Grapes and apples, however, can be an effective alternative for orange, given their lower potassium content.
8. Processed Meat
They are considered unhealthy due to their high levels of preservatives. These preservatives include large quantities of salt to retain the taste and flavor of the meat.
Additionally, the meats also have high levels of protein, which needs to be kept under supervision when on a kidney-healthy diet.
9. Some Vegetables To Be Avoided
Potatoes, tomatoes, sweet potatoes are all potassium-rich vegetables. These need to be avoided in order to maintain a healthy renal diet. Alternatives available include red pepper sauce instead of tomato, as it has lesser potassium per serving.
When it comes to potatoes, double cooking them reduces the amount of potassium to a great extent. This is known as ‘potassium leaching’ or “double cook method”.
10. Dates And Raisins
Commonly called as dried fruits. These are highly concentrated sources of potassium. These are to be completely avoided when on a renal diet. There are no generic alternatives available to them.
They are rich in Vitamin C, Vitamin A and fiber. Potassium content is even more concentrated in dried apricots and they are very high in potassium. One cup of fresh apricots provides 427mg of potassium.
12. Olives & Pickles
Pickles, processed olives are all examples of cured & pickled foods. In the processing of these large amounts of salt is added.
For example, one pickle contains more than 300 mg of sodium. And, 2 Tablespoon of sweet pickle contains more than 250mg of sodium. Processed olives also are very salty because they are cured and fermented to taste less bitter. Five green pickled olives provide about 195 mg of sodium, which is a high portion of the daily amount in only a small serving.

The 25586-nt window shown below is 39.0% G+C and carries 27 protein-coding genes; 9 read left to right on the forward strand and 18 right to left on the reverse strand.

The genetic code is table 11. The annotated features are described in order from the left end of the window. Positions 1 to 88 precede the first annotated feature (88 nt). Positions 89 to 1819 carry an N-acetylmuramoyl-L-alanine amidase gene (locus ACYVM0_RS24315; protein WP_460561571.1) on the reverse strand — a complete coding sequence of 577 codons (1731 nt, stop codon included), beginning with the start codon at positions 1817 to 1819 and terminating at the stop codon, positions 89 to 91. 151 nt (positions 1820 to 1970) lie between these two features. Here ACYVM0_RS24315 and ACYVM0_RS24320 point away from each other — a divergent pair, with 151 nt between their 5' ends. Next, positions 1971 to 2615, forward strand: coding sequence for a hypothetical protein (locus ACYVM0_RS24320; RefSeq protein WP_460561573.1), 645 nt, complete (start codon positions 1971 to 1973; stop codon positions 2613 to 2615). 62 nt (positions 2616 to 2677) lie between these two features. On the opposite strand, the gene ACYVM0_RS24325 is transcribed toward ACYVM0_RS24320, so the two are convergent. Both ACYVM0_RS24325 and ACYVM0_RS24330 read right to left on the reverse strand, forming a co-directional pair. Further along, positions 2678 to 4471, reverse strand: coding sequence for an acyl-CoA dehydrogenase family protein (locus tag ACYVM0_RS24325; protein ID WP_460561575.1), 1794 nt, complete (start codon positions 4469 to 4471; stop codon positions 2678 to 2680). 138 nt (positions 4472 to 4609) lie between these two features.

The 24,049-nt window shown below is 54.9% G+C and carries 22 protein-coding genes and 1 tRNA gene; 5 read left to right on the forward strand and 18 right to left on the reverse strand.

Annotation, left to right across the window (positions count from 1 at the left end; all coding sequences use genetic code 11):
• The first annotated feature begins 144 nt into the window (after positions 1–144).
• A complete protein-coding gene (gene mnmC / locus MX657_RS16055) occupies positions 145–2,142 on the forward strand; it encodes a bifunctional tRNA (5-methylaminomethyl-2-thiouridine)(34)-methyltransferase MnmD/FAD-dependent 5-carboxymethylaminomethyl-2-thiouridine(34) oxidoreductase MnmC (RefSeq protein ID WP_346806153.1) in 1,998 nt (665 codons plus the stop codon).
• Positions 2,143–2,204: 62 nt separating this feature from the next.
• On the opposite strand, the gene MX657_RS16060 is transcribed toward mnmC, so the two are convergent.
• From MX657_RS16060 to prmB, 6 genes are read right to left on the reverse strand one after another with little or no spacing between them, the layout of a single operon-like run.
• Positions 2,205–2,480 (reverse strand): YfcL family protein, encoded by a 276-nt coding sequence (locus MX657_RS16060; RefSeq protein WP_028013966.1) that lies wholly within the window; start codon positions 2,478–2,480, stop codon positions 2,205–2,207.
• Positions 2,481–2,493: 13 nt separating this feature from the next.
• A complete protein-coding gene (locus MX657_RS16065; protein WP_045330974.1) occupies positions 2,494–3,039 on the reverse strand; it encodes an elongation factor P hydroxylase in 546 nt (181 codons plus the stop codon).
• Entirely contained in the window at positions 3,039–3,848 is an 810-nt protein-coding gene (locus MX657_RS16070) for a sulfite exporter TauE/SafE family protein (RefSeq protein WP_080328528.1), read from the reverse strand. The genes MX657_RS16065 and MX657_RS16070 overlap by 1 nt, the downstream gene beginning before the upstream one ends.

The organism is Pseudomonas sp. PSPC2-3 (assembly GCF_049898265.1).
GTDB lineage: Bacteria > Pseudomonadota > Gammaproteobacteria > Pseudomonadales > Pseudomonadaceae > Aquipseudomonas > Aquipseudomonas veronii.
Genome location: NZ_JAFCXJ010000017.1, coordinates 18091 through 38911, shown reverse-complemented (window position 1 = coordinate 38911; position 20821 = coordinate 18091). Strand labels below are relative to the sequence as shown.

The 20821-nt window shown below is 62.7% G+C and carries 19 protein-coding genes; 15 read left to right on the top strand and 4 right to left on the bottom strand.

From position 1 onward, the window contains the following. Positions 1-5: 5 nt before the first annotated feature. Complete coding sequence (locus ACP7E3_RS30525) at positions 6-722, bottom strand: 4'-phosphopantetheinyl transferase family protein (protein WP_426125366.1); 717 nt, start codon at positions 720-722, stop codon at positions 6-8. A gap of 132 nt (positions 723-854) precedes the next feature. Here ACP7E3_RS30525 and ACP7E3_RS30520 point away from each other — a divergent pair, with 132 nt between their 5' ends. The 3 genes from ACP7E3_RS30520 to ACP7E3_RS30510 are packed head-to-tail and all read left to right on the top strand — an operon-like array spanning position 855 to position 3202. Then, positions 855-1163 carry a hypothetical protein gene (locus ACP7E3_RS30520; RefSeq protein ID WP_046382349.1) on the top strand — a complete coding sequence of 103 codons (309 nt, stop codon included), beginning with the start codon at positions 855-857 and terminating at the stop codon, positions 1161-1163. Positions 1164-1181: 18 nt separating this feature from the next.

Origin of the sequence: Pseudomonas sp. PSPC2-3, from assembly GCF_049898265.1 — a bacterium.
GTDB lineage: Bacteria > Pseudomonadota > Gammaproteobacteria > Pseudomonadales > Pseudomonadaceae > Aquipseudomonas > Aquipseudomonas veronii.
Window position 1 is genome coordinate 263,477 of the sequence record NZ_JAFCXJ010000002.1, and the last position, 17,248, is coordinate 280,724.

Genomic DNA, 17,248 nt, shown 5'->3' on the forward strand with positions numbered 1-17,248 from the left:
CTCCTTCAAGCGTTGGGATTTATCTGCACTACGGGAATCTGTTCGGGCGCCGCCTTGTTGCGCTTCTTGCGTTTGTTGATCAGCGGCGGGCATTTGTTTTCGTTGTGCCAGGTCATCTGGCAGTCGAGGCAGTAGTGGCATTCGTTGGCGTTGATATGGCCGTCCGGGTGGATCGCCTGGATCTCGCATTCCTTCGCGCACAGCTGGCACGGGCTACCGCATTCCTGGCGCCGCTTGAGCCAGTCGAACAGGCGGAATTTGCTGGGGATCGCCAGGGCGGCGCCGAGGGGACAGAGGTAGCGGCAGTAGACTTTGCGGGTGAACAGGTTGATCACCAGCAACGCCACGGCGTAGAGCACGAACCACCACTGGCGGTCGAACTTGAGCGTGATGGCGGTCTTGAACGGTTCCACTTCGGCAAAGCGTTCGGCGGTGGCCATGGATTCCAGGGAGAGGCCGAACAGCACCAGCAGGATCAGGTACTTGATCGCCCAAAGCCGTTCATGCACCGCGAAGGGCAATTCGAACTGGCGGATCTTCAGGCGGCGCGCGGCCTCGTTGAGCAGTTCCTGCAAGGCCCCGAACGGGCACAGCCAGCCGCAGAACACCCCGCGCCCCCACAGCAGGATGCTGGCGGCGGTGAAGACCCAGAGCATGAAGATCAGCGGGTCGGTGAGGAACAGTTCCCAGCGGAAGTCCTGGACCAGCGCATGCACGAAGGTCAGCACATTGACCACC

There are also some stores that have sodium-free pickles that contain very less pickles than the traditional pickle.
However, These less sodium options are also very high in sodium than the specified limit so you still have to watch your portion.
For any patient on a renal diet, reducing their intake of potassium, phosphorus and sodium can be an important aspect in managing the disease’s progression.
But if the disease has progressed, the available treatment options depend on the condition of the kidney and extent of the damage.
Different Treatment Modalities Available For A Patient Suffering From Kidney Disease Are:
- Diet prevention and salt restriction in the early stages
- Transient dialysis if the condition progresses
- Blood transfusions to aid in infections
- Medicines to support the symptoms
- Kidney Transplant in end-stage renal disease
The best kidney transplant hospitals in Turkey suggest that any patient who is suffering from stage 5 of kidney disease, including – End-Stage-Renal-Disease (ESRD) or a Chronic Kidney Disease (CKD), are eligible candidates for a kidney transplant evaluation.
The success rate and life expectancy after a kidney transplant are good. However, it usually depends on the stage at which the patient is undergoing a kidney transplant.